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Researchers at Albert Einstein College of Medicine in New York City report that the vaccine was safe and effective in protecting mice against herpes simplex virus type 2 (HSV-2), the virus that causes genital herpes.
While the findings are promising, experts note that results from animal studies often do not pan out in human trials.
According to the researchers, genital herpes is one of the most common sexually transmitted diseases, affecting about 500 million people worldwide. Genital herpes is transmitted during sex or from a mother to her child at birth.
About one in six Americans aged 14 to 49 is infected with HSV-2, according to the U.S. Centers for Disease Control and Prevention.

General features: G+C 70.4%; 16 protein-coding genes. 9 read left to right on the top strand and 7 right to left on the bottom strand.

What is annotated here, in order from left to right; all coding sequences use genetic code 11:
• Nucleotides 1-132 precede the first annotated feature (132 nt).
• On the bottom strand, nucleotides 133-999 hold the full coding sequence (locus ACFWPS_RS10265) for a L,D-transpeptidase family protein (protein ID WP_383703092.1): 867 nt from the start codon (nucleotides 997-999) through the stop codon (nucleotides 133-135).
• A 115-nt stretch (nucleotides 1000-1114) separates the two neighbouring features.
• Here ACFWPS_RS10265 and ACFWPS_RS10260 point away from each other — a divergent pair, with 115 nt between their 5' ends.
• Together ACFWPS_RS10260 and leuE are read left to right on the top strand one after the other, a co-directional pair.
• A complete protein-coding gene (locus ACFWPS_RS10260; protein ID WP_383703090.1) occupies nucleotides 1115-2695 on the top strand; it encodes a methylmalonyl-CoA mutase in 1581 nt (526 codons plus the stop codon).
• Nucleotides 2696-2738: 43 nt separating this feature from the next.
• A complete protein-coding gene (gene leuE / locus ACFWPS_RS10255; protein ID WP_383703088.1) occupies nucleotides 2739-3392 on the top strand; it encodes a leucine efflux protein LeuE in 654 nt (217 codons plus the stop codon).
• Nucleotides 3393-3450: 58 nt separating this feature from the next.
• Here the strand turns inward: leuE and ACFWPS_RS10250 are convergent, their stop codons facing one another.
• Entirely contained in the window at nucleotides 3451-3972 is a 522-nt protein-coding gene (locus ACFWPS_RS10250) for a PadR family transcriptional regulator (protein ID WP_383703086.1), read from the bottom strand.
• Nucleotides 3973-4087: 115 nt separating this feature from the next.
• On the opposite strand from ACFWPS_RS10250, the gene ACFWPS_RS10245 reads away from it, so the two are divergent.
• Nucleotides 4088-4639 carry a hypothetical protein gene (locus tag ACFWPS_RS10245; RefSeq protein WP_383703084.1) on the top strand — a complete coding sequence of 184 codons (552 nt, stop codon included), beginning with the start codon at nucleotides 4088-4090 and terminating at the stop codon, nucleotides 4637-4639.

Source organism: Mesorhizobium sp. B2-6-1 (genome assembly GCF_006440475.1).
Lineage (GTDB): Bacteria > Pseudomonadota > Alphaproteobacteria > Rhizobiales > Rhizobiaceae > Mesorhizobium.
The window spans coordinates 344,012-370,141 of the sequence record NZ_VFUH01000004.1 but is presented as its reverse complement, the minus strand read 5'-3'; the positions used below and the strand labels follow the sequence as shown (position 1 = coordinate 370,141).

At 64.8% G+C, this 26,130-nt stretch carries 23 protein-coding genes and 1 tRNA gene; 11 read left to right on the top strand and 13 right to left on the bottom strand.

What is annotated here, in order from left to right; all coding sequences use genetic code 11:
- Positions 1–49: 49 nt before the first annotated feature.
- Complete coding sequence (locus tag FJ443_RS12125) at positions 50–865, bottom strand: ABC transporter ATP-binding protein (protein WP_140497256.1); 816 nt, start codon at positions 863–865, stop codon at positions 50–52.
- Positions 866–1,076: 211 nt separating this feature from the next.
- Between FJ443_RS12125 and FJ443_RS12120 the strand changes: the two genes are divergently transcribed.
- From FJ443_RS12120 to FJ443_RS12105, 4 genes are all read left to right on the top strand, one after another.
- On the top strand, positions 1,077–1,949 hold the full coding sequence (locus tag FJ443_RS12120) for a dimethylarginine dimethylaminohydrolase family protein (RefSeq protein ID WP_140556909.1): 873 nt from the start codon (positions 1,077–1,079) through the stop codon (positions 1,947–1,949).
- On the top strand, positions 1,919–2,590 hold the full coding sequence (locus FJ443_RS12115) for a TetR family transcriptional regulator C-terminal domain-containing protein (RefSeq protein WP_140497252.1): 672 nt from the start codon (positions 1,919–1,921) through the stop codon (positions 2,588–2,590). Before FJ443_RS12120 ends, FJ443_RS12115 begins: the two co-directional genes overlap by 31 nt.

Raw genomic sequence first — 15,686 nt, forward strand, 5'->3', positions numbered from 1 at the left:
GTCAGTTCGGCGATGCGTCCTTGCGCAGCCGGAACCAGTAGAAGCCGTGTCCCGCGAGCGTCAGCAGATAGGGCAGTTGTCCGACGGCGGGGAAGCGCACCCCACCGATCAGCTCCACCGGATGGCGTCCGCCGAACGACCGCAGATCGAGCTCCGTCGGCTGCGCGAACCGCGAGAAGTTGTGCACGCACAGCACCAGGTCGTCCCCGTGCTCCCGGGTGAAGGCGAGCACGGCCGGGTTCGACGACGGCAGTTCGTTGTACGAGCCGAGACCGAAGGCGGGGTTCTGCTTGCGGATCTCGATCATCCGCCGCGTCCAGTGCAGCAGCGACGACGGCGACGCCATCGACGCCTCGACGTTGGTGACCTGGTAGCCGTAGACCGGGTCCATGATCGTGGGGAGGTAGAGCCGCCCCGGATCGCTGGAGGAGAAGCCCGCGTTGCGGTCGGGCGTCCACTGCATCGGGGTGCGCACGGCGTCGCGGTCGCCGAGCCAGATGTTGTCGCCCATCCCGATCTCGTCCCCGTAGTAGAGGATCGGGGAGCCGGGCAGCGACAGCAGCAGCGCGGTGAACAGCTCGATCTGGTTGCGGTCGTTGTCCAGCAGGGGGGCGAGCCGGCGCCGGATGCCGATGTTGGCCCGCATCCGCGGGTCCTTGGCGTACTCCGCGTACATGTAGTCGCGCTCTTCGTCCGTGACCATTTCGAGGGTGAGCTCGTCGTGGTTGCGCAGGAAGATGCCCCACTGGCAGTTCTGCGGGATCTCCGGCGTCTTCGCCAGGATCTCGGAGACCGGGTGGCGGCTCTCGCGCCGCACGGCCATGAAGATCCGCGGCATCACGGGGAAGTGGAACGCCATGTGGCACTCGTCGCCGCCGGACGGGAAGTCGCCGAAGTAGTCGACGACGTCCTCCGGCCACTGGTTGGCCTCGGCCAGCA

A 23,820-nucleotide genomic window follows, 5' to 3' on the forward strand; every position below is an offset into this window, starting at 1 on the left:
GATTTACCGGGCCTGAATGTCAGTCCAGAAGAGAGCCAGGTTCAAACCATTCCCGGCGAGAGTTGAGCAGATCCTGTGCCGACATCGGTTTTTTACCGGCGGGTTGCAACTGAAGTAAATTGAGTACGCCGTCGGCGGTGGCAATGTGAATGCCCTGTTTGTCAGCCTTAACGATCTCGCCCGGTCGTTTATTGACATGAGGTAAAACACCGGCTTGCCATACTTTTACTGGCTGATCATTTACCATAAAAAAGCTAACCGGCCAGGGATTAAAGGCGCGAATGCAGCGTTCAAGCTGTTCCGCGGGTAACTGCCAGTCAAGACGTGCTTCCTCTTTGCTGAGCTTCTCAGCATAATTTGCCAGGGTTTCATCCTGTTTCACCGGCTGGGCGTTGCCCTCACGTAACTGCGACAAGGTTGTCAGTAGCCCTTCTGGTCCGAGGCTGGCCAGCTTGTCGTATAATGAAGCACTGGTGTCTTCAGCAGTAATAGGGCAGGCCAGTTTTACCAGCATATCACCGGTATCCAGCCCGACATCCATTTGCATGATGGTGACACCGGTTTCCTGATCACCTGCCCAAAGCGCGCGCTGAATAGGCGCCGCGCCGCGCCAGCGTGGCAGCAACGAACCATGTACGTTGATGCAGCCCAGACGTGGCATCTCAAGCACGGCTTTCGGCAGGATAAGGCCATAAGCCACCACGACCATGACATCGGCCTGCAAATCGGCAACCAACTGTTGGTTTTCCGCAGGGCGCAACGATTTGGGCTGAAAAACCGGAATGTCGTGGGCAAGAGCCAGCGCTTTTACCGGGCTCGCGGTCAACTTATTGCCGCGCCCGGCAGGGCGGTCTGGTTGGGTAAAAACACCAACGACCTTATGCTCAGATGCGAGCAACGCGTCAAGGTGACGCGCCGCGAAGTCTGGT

"Developing a herpes vaccine is one of the holy grails of infectious disease research," study co-leader William Jacobs Jr., a professor of microbiology and immunology and of genetics at Einstein, said in a college news release.
Study co-leader Dr. Betsy Herold, chief of pediatric infectious diseases at Einstein, added that "genital herpes infections can not only be serious in and of themselves, but they also play a major role in fueling the HIV epidemic."
She explained that "people infected with HSV-2 are more likely to acquire and to transmit HIV -- which further underscores the need to develop a safe and effective herpes vaccine."
-- Robert Preidt
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